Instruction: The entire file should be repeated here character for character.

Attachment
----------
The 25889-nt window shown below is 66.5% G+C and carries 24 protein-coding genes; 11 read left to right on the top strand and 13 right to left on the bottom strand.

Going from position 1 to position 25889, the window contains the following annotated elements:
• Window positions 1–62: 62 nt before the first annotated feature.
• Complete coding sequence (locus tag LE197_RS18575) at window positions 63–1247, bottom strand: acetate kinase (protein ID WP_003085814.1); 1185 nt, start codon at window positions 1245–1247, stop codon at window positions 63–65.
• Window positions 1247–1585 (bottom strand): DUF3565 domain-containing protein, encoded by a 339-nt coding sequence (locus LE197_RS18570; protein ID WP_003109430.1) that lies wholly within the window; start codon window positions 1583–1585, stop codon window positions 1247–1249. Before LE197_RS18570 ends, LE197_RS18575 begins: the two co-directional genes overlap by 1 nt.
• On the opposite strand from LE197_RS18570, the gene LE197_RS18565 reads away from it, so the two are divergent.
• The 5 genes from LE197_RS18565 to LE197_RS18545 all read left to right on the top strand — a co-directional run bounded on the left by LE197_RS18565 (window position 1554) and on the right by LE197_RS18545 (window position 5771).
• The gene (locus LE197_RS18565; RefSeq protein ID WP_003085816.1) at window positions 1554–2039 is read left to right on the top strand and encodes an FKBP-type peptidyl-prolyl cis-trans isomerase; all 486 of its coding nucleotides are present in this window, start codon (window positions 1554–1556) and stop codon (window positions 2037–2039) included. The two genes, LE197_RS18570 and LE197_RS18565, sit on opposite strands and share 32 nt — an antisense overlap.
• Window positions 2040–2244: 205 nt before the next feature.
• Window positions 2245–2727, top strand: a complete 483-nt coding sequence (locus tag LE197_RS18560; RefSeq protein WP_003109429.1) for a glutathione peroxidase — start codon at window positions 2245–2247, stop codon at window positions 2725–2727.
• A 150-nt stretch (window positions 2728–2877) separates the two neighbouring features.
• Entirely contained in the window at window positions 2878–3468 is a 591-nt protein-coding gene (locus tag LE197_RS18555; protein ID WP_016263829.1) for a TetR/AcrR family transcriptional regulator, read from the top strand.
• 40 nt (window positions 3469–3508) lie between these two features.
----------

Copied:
The 25889-nt window shown below is 66.5% G+C and carries 24 protein-coding genes; 11 read left to right on the top strand and 13 right to left on the bottom strand.

Going from position 1 to position 25889, the window contains the following annotated elements:
• Window positions 1–62: 62 nt before the first annotated feature.
• Complete coding sequence (locus tag LE197_RS18575) at window positions 63–1247, bottom strand: acetate kinase (protein ID WP_003085814.1); 1185 nt, start codon at window positions 1245–1247, stop codon at window positions 63–65.
• Window positions 1247–1585 (bottom strand): DUF3565 domain-containing protein, encoded by a 339-nt coding sequence (locus LE197_RS18570; protein ID WP_003109430.1) that lies wholly within the window; start codon window positions 1583–1585, stop codon window positions 1247–1249. Before LE197_RS18570 ends, LE197_RS18575 begins: the two co-directional genes overlap by 1 nt.
• On the opposite strand from LE197_RS18570, the gene LE197_RS18565 reads away from it, so the two are divergent.
• The 5 genes from LE197_RS18565 to LE197_RS18545 all read left to right on the top strand — a co-directional run bounded on the left by LE197_RS18565 (window position 1554) and on the right by LE197_RS18545 (window position 5771).
• The gene (locus LE197_RS18565; RefSeq protein ID WP_003085816.1) at window positions 1554–2039 is read left to right on the top strand and encodes an FKBP-type peptidyl-prolyl cis-trans isomerase; all 486 of its coding nucleotides are present in this window, start codon (window positions 1554–1556) and stop codon (window positions 2037–2039) included. The two genes, LE197_RS18570 and LE197_RS18565, sit on opposite strands and share 32 nt — an antisense overlap.
• Window positions 2040–2244: 205 nt before the next feature.
• Window positions 2245–2727, top strand: a complete 483-nt coding sequence (locus tag LE197_RS18560; RefSeq protein WP_003109429.1) for a glutathione peroxidase — start codon at window positions 2245–2247, stop codon at window positions 2725–2727.
• A 150-nt stretch (window positions 2728–2877) separates the two neighbouring features.
• Entirely contained in the window at window positions 2878–3468 is a 591-nt protein-coding gene (locus tag LE197_RS18555; protein ID WP_016263829.1) for a TetR/AcrR family transcriptional regulator, read from the top strand.
• 40 nt (window positions 3469–3508) lie between these two features.